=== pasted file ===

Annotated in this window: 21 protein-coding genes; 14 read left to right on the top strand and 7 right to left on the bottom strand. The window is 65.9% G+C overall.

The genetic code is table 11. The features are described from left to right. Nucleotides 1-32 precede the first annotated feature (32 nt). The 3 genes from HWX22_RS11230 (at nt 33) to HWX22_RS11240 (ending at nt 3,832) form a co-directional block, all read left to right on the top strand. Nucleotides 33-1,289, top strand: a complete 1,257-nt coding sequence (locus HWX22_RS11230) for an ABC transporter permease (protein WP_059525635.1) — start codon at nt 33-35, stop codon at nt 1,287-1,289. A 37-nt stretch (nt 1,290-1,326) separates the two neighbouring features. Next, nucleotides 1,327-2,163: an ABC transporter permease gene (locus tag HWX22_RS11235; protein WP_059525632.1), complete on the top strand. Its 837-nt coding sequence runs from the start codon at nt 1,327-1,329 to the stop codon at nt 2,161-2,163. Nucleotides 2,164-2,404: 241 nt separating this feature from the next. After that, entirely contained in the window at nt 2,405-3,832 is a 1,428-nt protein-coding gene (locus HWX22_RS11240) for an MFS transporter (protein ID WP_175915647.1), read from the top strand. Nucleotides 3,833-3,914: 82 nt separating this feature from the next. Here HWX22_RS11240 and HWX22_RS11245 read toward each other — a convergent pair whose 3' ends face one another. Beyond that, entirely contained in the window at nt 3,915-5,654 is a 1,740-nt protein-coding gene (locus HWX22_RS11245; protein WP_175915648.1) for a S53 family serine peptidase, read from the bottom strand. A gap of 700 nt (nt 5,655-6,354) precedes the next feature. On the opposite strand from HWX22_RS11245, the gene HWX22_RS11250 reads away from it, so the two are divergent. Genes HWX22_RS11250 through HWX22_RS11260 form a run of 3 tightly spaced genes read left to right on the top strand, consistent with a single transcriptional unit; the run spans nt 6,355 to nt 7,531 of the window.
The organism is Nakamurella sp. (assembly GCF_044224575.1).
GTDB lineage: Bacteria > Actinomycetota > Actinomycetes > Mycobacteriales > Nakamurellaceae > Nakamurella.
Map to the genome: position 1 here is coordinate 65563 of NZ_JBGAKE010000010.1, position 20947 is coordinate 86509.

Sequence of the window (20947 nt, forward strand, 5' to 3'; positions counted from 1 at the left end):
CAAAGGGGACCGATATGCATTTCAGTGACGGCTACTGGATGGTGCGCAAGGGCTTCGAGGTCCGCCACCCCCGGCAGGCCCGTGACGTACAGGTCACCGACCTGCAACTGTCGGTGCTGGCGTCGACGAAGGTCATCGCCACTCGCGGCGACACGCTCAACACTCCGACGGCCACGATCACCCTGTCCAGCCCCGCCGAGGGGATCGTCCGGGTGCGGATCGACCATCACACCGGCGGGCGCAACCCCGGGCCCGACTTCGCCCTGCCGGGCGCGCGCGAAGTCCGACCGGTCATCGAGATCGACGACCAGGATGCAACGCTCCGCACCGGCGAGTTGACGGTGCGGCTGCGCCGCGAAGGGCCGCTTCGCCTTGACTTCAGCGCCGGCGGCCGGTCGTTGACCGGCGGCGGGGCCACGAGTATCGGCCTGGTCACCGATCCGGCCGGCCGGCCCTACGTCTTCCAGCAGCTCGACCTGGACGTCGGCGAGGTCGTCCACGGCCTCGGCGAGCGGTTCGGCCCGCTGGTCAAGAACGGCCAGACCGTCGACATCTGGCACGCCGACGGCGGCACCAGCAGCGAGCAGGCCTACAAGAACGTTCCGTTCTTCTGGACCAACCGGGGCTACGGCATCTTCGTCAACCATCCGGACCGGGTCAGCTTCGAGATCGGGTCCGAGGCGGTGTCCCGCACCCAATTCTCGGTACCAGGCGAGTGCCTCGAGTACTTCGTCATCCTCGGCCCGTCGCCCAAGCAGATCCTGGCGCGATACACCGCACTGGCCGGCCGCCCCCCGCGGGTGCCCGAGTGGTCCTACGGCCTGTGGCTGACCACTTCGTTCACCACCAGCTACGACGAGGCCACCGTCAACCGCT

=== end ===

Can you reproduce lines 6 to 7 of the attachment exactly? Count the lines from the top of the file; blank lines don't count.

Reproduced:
Sequence of the window (20947 nt, forward strand, 5' to 3'; positions counted from 1 at the left end):
CAAAGGGGACCGATATGCATTTCAGTGACGGCTACTGGATGGTGCGCAAGGGCTTCGAGGTCCGCCACCCCCGGCAGGCCCGTGACGTACAGGTCACCGACCTGCAACTGTCGGTGCTGGCGTCGACGAAGGTCATCGCCACTCGCGGCGACACGCTCAACACTCCGACGGCCACGATCACCCTGTCCAGCCCCGCCGAGGGGATCGTCCGGGTGCGGATCGACCATCACACCGGCGGGCGCAACCCCGGGCCCGACTTCGCCCTGCCGGGCGCGCGCGAAGTCCGACCGGTCATCGAGATCGACGACCAGGATGCAACGCTCCGCACCGGCGAGTTGACGGTGCGGCTGCGCCGCGAAGGGCCGCTTCGCCTTGACTTCAGCGCCGGCGGCCGGTCGTTGACCGGCGGCGGGGCCACGAGTATCGGCCTGGTCACCGATCCGGCCGGCCGGCCCTACGTCTTCCAGCAGCTCGACCTGGACGTCGGCGAGGTCGTCCACGGCCTCGGCGAGCGGTTCGGCCCGCTGGTCAAGAACGGCCAGACCGTCGACATCTGGCACGCCGACGGCGGCACCAGCAGCGAGCAGGCCTACAAGAACGTTCCGTTCTTCTGGACCAACCGGGGCTACGGCATCTTCGTCAACCATCCGGACCGGGTCAGCTTCGAGATCGGGTCCGAGGCGGTGTCCCGCACCCAATTCTCGGTACCAGGCGAGTGCCTCGAGTACTTCGTCATCCTCGGCCCGTCGCCCAAGCAGATCCTGGCGCGATACACCGCACTGGCCGGCCGCCCCCCGCGGGTGCCCGAGTGGTCCTACGGCCTGTGGCTGACCACTTCGTTCACCACCAGCTACGACGAGGCCACCGTCAACCGCT